GCCI president Clinton Urling is calling on government to liberalise the telecommunications industry as the chamber is taking steps to develop ICT as a productive sector critical to the nation’s long-term economic development.
“It is a cross-cutting component of every productive sector,” Urling said in his introduction at a technology seminar held yesterday.
The Chamber is now beginning to develop a series of initiatives in support of the development of Information and Communications Technology (ICT) as a productive sector by raising awareness about its economic potential, the need for supporting legislation and other national ICT policies.
The planned debate and expected passage of two bills to liberalise the sector have been deferred for months to allow for negotiations on the liberalisation. During a May sitting of the National Assembly, Prime Minister Sam Hinds announced the further deferment of the two connected Bills – the Telecommunications Bill 2012 and the Public Utilities Commission (Amendment) Bill 2012. He said that the government was continuing its review of the bills, which were first introduced in the House two years ago. Hinds said that meetings would be held with GT&T and Digicel and that the bills would move forward this month.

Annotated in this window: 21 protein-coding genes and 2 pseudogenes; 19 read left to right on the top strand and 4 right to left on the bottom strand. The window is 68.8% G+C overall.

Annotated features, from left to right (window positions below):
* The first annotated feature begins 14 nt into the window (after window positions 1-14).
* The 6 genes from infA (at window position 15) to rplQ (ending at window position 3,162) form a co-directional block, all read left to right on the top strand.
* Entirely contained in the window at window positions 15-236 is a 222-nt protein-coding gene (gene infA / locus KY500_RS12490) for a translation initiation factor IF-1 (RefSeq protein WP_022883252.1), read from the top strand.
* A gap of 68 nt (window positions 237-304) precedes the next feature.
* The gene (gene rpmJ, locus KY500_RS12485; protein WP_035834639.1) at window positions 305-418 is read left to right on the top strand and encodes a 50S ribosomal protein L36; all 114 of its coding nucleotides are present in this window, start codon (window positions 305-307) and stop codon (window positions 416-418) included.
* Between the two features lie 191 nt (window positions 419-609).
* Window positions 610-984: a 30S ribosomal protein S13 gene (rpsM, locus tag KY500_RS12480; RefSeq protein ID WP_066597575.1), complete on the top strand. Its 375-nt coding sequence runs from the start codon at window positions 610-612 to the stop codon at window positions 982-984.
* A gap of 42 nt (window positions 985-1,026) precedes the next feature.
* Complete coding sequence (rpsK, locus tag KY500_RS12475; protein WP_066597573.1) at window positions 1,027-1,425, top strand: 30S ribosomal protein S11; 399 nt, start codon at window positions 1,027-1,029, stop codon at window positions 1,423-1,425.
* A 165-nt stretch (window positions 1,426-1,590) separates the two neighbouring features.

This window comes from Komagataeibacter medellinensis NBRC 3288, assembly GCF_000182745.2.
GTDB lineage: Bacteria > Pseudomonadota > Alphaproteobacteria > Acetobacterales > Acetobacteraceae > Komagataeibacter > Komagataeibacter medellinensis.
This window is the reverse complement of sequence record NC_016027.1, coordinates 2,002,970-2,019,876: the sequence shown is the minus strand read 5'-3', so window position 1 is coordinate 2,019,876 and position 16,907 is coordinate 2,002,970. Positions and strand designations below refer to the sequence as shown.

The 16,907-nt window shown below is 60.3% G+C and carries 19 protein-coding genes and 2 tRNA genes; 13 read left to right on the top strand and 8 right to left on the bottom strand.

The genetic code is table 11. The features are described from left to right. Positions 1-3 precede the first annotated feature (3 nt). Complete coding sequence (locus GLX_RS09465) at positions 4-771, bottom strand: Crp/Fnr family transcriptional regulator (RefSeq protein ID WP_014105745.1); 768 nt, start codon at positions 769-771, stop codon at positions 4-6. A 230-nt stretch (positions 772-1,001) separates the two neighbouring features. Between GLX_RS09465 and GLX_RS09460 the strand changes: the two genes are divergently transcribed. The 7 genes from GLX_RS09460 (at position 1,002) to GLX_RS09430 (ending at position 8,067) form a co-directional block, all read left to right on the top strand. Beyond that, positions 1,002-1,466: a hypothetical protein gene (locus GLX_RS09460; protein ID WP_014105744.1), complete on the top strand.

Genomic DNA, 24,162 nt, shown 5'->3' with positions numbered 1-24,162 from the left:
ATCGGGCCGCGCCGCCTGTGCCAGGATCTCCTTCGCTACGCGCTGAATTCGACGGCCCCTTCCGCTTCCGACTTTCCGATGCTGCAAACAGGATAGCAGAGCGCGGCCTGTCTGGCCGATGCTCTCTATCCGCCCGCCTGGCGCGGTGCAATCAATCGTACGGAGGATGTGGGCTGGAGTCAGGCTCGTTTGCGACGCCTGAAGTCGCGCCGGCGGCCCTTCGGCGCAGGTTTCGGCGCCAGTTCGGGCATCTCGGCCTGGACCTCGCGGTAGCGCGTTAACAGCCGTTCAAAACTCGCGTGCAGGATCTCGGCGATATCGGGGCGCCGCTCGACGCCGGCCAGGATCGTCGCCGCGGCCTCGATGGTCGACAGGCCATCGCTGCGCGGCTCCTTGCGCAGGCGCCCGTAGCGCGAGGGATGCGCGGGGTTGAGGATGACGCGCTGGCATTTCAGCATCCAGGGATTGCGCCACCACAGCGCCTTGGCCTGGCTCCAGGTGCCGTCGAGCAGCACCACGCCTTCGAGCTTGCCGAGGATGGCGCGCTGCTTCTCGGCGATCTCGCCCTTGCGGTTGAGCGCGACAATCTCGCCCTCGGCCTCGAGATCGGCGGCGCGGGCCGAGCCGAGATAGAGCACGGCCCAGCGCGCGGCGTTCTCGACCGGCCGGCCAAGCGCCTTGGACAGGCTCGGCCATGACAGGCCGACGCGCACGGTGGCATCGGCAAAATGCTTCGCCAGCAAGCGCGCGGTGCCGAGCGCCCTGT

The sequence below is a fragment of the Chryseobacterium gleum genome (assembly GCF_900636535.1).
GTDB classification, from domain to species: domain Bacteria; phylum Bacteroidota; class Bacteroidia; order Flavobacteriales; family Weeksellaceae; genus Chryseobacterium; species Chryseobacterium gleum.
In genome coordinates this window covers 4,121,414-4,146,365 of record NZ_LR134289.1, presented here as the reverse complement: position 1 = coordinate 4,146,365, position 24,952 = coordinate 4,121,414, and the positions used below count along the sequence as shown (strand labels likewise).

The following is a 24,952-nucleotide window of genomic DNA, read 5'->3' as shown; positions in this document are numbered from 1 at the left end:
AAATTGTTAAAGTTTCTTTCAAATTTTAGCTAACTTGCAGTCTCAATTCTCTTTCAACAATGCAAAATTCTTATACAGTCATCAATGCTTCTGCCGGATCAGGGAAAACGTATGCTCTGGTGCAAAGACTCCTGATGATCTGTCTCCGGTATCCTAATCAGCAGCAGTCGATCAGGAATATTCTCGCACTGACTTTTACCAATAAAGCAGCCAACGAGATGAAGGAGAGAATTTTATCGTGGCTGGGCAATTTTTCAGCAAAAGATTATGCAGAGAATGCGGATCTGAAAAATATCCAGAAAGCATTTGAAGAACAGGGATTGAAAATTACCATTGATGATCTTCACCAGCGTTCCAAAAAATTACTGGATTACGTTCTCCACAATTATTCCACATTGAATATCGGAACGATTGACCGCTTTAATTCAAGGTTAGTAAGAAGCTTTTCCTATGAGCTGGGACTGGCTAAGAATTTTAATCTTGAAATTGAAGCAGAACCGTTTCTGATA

According to Urling, public-private partnerships will drive development of the sector; with government laying the necessary infrastructure to complement its efforts. Business professionals need to acquaint themselves with new technologies that might be adopted to support or control a business process, enable management decisions or provide a competitive advantage; and to evaluate the costs, benefits and usefulness of each.
He noted that enterprise systems are being implemented in both the public and private sector to improve efficiency and increase output leading to a better customer service experience. Further, the development of E-business platforms has created new ways of working within and across organisations; though he cautioned that businesses should not attempt to lead organizational transformation through technology but start with people, and the implementation of effective processes.
Urling also said that the threat of cyber-crime must be understood and measures implemented to address this, both at the corporate and national levels, noting that Jamaica has implemented the Cyber Crimes Act and has established a cyber crime unit in its police force. “We also need to deal with the issue of digital content and intellectual property rights. We need a fully modernized IP system of laws to protect our digital content,” he said.